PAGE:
Well, my adoring and appreciated fans have requested more, so here it is! Sorry it’s a little late, but COE seems to be a little slower at posting stories nowadays. Thanks so much for the encouragement, you guys! And, as always, I welcome any concrit, too!

This fanfic is kind of a response to the film’s portrayal of Aragorn’s reluctance to become King. After all, according to Tolkien, he “sang, for he was full of hope and the world was fair” after Elrond told him his true name! But he does seem more serious about it afterward. So this is my version of what may have happened in that time. I have borrowed without permission some parts of Apppendix A, but I have tried not to hurt them so no one should be too offended. 😉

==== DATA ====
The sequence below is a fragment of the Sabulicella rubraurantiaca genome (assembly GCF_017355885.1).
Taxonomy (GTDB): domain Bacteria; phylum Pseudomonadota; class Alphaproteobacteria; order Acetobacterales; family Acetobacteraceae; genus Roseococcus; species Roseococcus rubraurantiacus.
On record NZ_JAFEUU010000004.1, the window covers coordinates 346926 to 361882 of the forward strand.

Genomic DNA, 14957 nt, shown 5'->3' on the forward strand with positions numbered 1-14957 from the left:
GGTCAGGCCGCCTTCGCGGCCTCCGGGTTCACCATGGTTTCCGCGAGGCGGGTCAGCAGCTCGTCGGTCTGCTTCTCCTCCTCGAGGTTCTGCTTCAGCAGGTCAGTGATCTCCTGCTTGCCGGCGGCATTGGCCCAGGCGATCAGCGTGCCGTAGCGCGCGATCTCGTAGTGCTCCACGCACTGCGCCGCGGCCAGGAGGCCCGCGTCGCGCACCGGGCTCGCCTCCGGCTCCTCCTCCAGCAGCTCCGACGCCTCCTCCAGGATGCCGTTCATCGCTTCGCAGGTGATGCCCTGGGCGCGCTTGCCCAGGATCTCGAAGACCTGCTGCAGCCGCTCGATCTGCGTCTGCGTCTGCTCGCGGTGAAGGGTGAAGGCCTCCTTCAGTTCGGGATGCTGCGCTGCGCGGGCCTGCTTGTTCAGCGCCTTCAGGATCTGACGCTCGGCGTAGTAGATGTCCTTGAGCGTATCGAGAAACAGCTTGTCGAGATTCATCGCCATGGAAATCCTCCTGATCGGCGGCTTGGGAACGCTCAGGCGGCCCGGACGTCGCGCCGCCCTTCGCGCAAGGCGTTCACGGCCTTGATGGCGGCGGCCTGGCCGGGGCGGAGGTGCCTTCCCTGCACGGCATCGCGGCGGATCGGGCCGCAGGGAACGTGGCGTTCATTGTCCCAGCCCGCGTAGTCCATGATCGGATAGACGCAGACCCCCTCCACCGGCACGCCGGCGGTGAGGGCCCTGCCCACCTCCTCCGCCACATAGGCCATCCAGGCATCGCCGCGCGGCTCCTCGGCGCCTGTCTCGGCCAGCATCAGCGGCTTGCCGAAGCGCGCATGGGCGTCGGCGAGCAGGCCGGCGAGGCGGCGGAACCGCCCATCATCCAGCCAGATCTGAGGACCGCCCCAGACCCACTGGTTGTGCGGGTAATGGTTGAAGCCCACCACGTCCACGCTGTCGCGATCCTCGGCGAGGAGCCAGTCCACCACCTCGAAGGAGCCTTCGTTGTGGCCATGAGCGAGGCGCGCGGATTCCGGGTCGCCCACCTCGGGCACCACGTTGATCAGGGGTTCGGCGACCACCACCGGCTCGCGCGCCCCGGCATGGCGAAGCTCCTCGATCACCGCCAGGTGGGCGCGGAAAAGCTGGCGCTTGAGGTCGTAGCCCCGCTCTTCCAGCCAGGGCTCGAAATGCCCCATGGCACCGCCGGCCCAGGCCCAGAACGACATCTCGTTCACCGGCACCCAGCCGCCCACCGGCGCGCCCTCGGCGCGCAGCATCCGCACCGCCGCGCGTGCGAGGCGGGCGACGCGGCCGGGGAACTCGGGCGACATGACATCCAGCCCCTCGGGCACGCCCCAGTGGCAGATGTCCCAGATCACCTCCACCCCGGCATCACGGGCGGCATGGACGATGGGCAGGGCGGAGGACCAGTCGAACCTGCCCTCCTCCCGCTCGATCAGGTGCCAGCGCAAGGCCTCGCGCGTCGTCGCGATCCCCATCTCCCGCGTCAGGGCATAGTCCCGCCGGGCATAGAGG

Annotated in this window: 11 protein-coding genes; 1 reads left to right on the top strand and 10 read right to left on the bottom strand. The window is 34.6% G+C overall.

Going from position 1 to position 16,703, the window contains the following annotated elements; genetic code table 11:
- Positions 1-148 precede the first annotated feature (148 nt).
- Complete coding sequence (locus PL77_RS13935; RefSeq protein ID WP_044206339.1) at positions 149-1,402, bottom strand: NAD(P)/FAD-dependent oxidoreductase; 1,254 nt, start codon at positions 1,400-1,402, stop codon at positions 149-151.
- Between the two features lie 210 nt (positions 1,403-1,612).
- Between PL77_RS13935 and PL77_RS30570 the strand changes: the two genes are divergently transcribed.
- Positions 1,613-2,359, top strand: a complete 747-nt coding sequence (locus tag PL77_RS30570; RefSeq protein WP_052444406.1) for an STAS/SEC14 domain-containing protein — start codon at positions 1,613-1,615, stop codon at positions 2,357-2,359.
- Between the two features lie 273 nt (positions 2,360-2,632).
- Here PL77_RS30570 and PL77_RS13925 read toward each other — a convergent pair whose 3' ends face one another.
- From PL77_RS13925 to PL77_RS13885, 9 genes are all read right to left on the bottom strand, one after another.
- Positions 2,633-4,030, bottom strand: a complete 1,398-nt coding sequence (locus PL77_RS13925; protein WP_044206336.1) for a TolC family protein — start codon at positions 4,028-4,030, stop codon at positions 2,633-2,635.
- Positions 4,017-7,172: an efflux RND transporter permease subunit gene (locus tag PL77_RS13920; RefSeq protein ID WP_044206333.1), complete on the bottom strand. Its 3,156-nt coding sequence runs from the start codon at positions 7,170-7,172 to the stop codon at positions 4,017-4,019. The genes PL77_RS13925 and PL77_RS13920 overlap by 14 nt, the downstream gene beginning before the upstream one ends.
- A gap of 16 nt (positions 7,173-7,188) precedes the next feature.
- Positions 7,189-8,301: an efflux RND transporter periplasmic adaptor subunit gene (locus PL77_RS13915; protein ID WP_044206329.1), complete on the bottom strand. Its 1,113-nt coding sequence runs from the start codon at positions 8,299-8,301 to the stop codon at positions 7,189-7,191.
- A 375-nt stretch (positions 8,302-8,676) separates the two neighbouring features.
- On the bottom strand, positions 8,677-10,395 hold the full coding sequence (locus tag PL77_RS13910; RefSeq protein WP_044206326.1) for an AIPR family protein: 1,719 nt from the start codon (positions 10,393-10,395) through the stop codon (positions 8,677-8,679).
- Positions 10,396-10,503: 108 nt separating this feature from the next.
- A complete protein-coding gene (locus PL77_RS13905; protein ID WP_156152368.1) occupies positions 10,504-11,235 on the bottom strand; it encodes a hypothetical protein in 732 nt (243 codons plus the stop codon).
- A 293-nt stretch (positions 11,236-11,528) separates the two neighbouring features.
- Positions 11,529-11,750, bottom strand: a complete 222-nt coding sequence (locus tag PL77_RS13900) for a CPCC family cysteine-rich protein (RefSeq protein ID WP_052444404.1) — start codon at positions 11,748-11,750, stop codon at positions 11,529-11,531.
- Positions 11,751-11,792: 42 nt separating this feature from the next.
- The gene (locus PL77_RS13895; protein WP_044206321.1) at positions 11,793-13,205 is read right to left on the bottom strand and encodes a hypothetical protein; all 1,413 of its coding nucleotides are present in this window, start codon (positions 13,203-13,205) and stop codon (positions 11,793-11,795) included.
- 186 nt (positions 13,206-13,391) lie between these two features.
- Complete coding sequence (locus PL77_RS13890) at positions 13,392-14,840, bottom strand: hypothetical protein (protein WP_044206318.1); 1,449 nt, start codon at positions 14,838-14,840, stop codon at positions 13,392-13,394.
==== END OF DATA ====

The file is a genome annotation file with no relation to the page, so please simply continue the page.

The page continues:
“King? I?”

The young man’s grey eyes were wide and bright, and an unbelieving smile showed itself on his face. Lord Elrond of Imladris smiled back at the one he loved as dearly as his own sons. He was much relieved that his charge seemed so eager at hearing his true heritage. Elrond had been concerned that suddenly becoming the last of the sacred line of the Kings of Men might prove to be too much strain for Estel, who was now to be known as Aragorn son of Arathorn. The man standing before him now, however, exuded excitement and joy, if a little disbelief.

“Yes, Aragorn,” – the smile widened – “you are the uncrowned King of Men. You still have much to prove and learn, but I considered you ready for the news.”

The Elf-lord rose from his seat and embraced the youth.

“Thank you, Elrond.”

Aragorn felt that more should be said to the elf who had essentially been the only father in his life, but could find no words to express his feelings. Elrond seemed to understand and responded with a simple “You’re welcome, Aragorn.”